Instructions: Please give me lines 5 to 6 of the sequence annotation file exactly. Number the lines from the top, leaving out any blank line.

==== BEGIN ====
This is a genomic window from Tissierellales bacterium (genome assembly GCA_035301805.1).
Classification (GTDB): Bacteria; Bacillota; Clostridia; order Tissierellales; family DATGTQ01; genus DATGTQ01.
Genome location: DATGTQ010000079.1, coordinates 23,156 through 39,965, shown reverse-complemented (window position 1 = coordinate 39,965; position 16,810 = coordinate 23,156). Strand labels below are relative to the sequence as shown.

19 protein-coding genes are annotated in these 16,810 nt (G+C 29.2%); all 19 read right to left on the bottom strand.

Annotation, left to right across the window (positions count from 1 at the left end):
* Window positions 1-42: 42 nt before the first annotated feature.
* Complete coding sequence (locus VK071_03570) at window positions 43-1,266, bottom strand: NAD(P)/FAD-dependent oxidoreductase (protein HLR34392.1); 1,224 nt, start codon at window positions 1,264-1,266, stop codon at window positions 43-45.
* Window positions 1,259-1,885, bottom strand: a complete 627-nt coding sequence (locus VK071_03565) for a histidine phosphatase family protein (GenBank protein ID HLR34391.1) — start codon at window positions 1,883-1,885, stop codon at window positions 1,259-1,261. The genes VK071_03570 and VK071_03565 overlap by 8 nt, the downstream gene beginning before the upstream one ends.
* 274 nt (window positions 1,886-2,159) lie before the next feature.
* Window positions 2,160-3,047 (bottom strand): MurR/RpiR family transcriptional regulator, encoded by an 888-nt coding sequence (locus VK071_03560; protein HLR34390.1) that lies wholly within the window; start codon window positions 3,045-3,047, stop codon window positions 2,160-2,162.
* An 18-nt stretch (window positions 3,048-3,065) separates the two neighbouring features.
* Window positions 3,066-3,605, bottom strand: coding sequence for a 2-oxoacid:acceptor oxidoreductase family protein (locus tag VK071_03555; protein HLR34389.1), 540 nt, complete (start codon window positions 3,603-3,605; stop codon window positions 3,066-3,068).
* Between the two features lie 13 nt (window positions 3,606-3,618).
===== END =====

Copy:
Annotation, left to right across the window (positions count from 1 at the left end):
* Window positions 1-42: 42 nt before the first annotated feature.